Family and work--they help us feel a sense of purpose, belonging and fulfillment. Yet, for those of us struggling with food addiction, body image or emotional eating, the obligations of work and family become overwhelming can cause us to feel like we’re falling apart.
Family and food can be triggers, as can the messages that surround our responsibilities in society, which are often unhelpful, even provocative. Be a good mother, a good wife, a good daughter. You're abandoning your child if you work. You're indulgent if you don't work. You have to take care of your parents as they age. You're ungrateful and selfish if you don't.
Putting everyone else's needs ahead of our own can make us feel depleted and pulled in too many directions. The anxiety this pull creates can express itself in our relationship to food.
I have put together these guidelines to help you:
This year, you can get out of diet culture, end the body-hatred and food-anxiety AND make a lasting commitment to your health and well-being.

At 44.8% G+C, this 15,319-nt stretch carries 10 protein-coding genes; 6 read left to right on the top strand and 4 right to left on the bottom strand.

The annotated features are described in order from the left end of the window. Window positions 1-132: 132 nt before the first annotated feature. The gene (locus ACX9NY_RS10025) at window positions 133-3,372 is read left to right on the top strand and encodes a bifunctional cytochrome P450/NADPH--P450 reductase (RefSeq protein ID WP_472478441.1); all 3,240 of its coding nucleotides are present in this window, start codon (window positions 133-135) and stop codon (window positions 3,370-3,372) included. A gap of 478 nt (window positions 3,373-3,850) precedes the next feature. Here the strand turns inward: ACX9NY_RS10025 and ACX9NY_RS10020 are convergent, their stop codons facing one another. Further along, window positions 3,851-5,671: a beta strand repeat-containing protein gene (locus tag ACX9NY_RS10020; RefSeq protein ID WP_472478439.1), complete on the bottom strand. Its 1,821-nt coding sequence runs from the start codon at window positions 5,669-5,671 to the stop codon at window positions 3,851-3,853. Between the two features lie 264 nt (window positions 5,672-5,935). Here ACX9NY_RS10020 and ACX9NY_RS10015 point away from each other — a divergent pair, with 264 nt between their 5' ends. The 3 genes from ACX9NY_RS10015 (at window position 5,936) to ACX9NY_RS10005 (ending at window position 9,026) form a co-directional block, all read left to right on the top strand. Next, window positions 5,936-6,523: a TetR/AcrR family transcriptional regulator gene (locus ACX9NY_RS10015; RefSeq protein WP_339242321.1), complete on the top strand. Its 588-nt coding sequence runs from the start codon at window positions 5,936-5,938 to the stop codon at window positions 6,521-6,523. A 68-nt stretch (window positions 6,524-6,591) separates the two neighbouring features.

Sarahjoy Marsh, MA, E-RYT-500 yoga teacher, therapist and author, is a vibrant, compassionate catalyst for transformation to those that suffer from addictions – in particular disordered eating patterns/emotional eating. The combination of her knowledge of powerful yoga and mindfulness tools, her ability to identify when a conditioned mind crowds out clear thinking and to inspire the courage to bring insight into action, her perspective on the terrain of the stages of recovery and the tools to use along the way to recovery make her methodology (outlined in her book Hunger, Hope &&Healing: A Yoga Approach to Reclaiming Your Relationship with Your Body and Food) a comprehensive and effective healing modality. Her 25+ year training and facilitation background includes transpersonal counseling, art therapy, and community mental health, the psychology of yoga, Ayurveda, and rehabilitative yoga.
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